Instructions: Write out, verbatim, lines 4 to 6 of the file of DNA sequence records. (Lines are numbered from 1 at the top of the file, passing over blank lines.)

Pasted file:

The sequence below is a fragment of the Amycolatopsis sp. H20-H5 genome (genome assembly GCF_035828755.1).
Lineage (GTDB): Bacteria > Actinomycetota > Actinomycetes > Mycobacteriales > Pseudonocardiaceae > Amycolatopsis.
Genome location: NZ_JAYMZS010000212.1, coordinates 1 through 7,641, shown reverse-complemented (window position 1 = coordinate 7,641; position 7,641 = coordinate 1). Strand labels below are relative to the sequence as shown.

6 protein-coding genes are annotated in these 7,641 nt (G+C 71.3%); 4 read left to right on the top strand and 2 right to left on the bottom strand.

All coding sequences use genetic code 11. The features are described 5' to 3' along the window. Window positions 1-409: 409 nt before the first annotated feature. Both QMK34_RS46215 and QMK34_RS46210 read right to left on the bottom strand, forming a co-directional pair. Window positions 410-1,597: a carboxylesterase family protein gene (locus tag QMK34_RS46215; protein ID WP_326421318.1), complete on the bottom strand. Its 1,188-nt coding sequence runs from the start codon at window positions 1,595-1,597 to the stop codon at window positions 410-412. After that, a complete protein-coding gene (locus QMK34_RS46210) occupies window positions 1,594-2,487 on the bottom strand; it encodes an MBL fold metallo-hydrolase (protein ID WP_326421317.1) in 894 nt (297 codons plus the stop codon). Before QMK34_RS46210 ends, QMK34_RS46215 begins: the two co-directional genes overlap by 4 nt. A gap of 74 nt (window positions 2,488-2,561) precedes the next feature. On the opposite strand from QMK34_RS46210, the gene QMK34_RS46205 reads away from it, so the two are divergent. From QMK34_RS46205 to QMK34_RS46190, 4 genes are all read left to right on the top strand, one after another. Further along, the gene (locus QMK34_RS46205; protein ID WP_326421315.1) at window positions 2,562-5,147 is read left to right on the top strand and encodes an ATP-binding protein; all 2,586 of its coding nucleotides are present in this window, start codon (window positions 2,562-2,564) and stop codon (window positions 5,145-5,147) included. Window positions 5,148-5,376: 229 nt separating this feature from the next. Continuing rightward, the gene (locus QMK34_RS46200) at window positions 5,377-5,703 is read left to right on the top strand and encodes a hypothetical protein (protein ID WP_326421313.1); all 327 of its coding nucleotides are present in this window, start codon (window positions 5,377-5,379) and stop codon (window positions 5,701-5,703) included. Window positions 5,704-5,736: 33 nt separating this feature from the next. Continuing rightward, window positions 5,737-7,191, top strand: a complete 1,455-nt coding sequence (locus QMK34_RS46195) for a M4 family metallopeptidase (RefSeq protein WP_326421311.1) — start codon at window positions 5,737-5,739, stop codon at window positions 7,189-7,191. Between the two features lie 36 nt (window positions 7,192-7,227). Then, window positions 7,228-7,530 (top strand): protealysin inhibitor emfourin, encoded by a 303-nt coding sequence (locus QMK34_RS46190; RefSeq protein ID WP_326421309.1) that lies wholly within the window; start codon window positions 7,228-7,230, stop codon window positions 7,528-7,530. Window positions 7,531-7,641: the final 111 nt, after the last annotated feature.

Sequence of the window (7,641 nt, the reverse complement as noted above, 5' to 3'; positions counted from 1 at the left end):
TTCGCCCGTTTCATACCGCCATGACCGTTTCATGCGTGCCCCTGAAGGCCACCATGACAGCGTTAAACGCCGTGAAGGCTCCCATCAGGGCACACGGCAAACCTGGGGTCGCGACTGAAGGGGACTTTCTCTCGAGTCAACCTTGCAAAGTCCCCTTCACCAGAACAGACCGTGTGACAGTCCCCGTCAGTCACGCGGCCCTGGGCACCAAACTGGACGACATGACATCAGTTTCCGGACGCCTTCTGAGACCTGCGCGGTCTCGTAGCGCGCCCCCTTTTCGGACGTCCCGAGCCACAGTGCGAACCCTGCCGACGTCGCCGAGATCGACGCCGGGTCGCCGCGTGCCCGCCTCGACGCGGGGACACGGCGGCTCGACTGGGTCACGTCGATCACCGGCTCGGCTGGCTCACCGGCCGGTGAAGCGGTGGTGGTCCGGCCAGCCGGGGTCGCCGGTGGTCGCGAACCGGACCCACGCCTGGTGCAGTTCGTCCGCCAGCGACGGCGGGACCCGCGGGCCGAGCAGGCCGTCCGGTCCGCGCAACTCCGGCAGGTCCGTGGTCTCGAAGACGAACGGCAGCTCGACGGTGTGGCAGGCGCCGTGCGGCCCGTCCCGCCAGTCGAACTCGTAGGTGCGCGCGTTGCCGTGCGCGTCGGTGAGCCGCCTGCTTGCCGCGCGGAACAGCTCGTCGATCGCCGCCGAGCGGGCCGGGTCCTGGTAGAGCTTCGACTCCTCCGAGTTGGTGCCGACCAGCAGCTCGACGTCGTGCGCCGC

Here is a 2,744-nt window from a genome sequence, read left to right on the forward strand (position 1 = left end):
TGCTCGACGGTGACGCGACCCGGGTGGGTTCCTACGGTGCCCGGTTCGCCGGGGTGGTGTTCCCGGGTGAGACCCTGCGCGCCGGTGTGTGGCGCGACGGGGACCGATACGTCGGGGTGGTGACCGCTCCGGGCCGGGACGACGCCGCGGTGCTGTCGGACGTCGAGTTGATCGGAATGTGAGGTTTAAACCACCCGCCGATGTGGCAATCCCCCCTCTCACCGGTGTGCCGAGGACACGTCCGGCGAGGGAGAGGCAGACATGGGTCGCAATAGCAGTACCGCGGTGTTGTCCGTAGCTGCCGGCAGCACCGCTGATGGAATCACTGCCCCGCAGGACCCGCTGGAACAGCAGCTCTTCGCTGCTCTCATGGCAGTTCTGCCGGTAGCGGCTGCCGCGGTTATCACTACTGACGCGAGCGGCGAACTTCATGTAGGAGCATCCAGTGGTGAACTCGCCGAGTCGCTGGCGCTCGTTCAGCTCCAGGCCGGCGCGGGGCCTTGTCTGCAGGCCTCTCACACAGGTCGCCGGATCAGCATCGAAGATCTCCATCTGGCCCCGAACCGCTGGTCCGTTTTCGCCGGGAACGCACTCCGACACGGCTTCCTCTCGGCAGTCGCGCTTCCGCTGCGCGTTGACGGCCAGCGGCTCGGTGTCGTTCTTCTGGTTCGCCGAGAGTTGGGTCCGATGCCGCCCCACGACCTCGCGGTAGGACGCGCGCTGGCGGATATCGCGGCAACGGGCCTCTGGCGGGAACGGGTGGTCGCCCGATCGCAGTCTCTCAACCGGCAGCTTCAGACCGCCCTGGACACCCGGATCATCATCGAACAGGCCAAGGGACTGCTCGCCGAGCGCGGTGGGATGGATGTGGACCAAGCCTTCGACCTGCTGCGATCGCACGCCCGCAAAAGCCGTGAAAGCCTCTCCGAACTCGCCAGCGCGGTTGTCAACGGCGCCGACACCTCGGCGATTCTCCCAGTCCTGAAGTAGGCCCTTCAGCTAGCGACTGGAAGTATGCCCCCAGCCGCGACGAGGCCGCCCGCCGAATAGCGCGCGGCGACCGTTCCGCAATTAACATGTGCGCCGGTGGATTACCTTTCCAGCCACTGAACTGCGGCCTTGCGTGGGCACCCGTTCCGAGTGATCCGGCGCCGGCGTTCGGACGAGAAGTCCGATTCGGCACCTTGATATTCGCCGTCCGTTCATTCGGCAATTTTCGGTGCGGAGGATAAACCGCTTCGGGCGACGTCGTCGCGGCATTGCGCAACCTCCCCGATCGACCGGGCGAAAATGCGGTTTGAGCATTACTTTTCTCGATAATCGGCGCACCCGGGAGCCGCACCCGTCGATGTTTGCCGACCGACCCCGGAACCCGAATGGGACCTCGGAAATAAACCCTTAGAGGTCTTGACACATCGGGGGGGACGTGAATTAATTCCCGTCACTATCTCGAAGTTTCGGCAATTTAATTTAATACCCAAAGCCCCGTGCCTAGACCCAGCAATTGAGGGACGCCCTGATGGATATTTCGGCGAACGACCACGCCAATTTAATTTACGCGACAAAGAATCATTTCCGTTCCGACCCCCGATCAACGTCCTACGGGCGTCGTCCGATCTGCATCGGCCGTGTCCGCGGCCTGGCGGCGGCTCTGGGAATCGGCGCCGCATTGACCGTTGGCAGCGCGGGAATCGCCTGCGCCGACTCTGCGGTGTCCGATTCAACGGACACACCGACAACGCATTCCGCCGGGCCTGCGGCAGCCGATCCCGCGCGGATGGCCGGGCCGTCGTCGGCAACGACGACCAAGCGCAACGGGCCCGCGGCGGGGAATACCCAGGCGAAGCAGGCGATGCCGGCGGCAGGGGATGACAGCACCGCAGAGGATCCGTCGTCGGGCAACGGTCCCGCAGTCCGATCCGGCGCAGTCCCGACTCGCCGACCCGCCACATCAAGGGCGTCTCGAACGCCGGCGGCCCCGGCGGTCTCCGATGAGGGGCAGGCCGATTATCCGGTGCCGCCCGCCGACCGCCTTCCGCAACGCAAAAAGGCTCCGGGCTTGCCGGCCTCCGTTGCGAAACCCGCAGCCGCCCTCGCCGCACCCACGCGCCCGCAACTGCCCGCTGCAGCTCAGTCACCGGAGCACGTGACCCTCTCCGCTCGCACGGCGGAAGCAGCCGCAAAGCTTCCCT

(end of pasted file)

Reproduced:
6 protein-coding genes are annotated in these 7,641 nt (G+C 71.3%); 4 read left to right on the top strand and 2 right to left on the bottom strand.

All coding sequences use genetic code 11. The features are described 5' to 3' along the window. Window positions 1-409: 409 nt before the first annotated feature. Both QMK34_RS46215 and QMK34_RS46210 read right to left on the bottom strand, forming a co-directional pair. Window positions 410-1,597: a carboxylesterase family protein gene (locus tag QMK34_RS46215; protein ID WP_326421318.1), complete on the bottom strand. Its 1,188-nt coding sequence runs from the start codon at window positions 1,595-1,597 to the stop codon at window positions 410-412. After that, a complete protein-coding gene (locus QMK34_RS46210) occupies window positions 1,594-2,487 on the bottom strand; it encodes an MBL fold metallo-hydrolase (protein ID WP_326421317.1) in 894 nt (297 codons plus the stop codon). Before QMK34_RS46210 ends, QMK34_RS46215 begins: the two co-directional genes overlap by 4 nt. A gap of 74 nt (window positions 2,488-2,561) precedes the next feature. On the opposite strand from QMK34_RS46210, the gene QMK34_RS46205 reads away from it, so the two are divergent. From QMK34_RS46205 to QMK34_RS46190, 4 genes are all read left to right on the top strand, one after another. Further along, the gene (locus QMK34_RS46205; protein ID WP_326421315.1) at window positions 2,562-5,147 is read left to right on the top strand and encodes an ATP-binding protein; all 2,586 of its coding nucleotides are present in this window, start codon (window positions 2,562-2,564) and stop codon (window positions 5,145-5,147) included. Window positions 5,148-5,376: 229 nt separating this feature from the next. Continuing rightward, the gene (locus QMK34_RS46200) at window positions 5,377-5,703 is read left to right on the top strand and encodes a hypothetical protein (protein ID WP_326421313.1); all 327 of its coding nucleotides are present in this window, start codon (window positions 5,377-5,379) and stop codon (window positions 5,701-5,703) included. Window positions 5,704-5,736: 33 nt separating this feature from the next. Continuing rightward, window positions 5,737-7,191, top strand: a complete 1,455-nt coding sequence (locus QMK34_RS46195) for a M4 family metallopeptidase (RefSeq protein WP_326421311.1) — start codon at window positions 5,737-5,739, stop codon at window positions 7,189-7,191. Between the two features lie 36 nt (window positions 7,192-7,227). Then, window positions 7,228-7,530 (top strand): protealysin inhibitor emfourin, encoded by a 303-nt coding sequence (locus QMK34_RS46190; RefSeq protein ID WP_326421309.1) that lies wholly within the window; start codon window positions 7,228-7,230, stop codon window positions 7,528-7,530. Window positions 7,531-7,641: the final 111 nt, after the last annotated feature.

Sequence of the window (7,641 nt, the reverse complement as noted above, 5' to 3'; positions counted from 1 at the left end):